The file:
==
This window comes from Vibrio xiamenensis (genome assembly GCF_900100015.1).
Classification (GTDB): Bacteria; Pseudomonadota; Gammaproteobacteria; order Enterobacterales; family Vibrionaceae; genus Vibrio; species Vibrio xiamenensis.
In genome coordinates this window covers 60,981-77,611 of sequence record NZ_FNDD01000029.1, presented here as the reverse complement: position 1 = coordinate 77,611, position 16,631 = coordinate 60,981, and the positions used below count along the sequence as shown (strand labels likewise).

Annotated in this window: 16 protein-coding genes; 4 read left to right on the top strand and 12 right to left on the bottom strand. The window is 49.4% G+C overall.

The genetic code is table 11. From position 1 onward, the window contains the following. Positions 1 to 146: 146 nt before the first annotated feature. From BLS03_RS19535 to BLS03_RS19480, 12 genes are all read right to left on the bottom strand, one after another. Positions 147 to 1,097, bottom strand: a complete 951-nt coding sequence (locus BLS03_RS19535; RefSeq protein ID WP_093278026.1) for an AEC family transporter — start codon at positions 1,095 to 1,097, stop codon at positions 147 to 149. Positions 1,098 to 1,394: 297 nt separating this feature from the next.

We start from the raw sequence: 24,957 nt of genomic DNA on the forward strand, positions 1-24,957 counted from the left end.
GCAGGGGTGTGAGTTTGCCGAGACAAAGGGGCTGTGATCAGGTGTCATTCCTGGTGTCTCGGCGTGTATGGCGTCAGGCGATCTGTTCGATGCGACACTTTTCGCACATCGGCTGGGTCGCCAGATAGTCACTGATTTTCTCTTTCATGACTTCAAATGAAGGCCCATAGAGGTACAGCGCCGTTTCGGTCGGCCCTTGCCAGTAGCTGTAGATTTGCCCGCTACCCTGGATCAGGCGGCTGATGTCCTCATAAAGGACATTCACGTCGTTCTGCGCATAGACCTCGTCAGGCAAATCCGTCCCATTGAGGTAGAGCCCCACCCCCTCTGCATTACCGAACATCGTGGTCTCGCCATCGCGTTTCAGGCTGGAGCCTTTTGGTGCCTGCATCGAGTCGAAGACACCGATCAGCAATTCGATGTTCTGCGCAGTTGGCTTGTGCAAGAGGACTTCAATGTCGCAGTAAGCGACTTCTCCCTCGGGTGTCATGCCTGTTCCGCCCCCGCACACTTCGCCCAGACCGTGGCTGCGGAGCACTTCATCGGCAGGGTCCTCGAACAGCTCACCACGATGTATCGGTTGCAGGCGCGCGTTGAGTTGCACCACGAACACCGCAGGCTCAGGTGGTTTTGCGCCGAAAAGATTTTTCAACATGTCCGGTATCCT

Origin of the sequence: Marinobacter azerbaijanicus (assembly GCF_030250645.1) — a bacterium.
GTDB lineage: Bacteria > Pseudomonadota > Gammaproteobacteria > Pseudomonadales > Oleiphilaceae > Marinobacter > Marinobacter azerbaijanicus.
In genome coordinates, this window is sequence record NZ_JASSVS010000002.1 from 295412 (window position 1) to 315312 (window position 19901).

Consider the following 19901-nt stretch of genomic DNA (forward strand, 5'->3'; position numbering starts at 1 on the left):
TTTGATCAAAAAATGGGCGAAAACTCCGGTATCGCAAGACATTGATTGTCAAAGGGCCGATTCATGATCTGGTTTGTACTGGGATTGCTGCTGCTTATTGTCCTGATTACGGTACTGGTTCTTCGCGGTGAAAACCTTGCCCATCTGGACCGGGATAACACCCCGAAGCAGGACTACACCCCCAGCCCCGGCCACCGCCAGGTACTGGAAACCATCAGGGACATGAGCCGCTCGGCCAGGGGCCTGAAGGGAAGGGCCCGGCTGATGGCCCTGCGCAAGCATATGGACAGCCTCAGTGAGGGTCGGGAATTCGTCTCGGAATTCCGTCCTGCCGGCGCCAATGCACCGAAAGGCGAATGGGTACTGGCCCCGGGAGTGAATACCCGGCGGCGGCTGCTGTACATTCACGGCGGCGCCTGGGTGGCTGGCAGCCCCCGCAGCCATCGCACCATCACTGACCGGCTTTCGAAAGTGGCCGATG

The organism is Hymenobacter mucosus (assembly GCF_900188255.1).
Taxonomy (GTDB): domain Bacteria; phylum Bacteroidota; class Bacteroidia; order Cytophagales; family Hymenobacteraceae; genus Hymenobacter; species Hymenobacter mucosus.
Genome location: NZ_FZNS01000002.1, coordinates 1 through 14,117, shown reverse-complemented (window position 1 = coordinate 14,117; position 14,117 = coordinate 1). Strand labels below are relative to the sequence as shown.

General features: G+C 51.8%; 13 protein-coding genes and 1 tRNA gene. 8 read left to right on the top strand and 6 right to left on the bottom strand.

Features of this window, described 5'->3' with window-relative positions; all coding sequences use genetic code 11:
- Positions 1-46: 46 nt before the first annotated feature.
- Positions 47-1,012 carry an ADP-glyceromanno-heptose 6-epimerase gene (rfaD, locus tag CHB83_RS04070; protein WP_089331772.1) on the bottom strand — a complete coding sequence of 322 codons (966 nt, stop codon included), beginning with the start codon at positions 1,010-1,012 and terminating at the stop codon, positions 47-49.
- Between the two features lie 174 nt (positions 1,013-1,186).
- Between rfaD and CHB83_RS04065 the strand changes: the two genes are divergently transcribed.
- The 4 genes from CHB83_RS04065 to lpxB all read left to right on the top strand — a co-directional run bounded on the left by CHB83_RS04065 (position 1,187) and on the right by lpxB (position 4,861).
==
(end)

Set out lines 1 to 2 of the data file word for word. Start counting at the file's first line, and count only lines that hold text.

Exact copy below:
This window comes from Vibrio xiamenensis (genome assembly GCF_900100015.1).
Classification (GTDB): Bacteria; Pseudomonadota; Gammaproteobacteria; order Enterobacterales; family Vibrionaceae; genus Vibrio; species Vibrio xiamenensis.